‘Mountain Brew’ definitive guide to beer in Colorado

QUICKREAD

“MOUNTAIN BREW: A Guide to Colorado’s Breweries”

(History Press, 221 pp, $21.99) by Ed Sealover



It’s all about the beer, dude.

But more than that, it’s about Colorado beer.

It’s about amber ales and IPAs. It’s about blondes and wheats, stouts and porters, all made in towns across the state, including several on the Western Slope.

It is “Mountain Brew,” not just a guide to Colorado’s breweries, but THE guide to the state’s best microbreweries.

It’s written by Denver journalist and longtime beer writer Ed Sealover, who personally traveled to — and more importantly, drank at — every one of the 101 breweries he includes in the book.

A self-described beer snob, Sealover spent more than two years traveling the state, sampling such beers as the Island Mesa Blonde brewed at Kannah Creek Brewing in Grand Junction and the Colorado Red Ale made at Revolution Brewing in Paonia.

The guide offers details how some are made and how others came into being. It’s a living history of beer, past and present, and hints to where the budding industry may head in the future.

“There has not been any other beer books on Colorado breweries to this extent,” Sealover said. “This book, like all great literature, was inspired by the twin muses of insobriety and desperation. I got the idea to do this at a beer festival in 2008 ... and then quickly forgot it.”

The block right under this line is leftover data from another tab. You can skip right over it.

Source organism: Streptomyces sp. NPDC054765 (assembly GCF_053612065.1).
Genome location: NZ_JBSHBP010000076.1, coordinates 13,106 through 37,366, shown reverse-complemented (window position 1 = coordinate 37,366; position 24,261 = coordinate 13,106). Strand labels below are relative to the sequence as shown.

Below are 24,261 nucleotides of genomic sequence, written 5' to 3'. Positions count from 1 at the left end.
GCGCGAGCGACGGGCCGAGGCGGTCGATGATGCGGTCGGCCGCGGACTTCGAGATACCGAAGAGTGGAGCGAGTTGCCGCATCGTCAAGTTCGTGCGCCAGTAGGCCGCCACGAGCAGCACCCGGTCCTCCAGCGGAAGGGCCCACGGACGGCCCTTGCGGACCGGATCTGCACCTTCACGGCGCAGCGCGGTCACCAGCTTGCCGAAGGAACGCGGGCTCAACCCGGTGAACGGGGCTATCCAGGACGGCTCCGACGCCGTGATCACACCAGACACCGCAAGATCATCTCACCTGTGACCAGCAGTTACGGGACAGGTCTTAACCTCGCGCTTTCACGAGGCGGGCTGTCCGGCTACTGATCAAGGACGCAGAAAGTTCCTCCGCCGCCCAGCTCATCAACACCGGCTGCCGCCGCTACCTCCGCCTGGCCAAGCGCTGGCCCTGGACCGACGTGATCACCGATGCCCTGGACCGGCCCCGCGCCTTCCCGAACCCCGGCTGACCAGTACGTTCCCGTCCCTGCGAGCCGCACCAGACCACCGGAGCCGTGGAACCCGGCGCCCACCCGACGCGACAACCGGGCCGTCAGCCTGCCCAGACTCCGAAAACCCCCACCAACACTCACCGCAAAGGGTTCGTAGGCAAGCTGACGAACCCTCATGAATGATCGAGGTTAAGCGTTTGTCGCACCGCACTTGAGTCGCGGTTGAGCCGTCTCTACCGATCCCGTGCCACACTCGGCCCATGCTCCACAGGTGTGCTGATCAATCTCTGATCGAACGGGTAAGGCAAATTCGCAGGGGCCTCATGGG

Locally, the guide features breweries in Grand Junction, Rifle, Palisade, Montrose, Glenwood Springs, Telluride, Ridgway and Ouray.

It crisscrosses the state, from Cortez to Greeley, from Alamosa to Steamboat Springs, and includes maps for those who want to visit them for themselves.

In the book, Sealover talks about how the industry has grown in the state, making Colorado a standout in the nation for its local brews.

Each chapter is broken into categories, starting with such pioneers as Boulder Beer and Durango Brewing and ending with “indefinable” breweries such as Kannah Creek and Backcountry Brewery in Frisco.

“Despite the fact that there are 101 breweries, very few of them are struggling,” Sealover said. “These are places that get gang-buster crowds. People love their local brewery. If you’re going into a town that doesn’t have a brewery, even if it seems too small a town such as Ridgway or Paonia, they are a huge hit.”

The book is on sale in some local bookstores or it can be ordered at http://www.mountainbrewbook.com.



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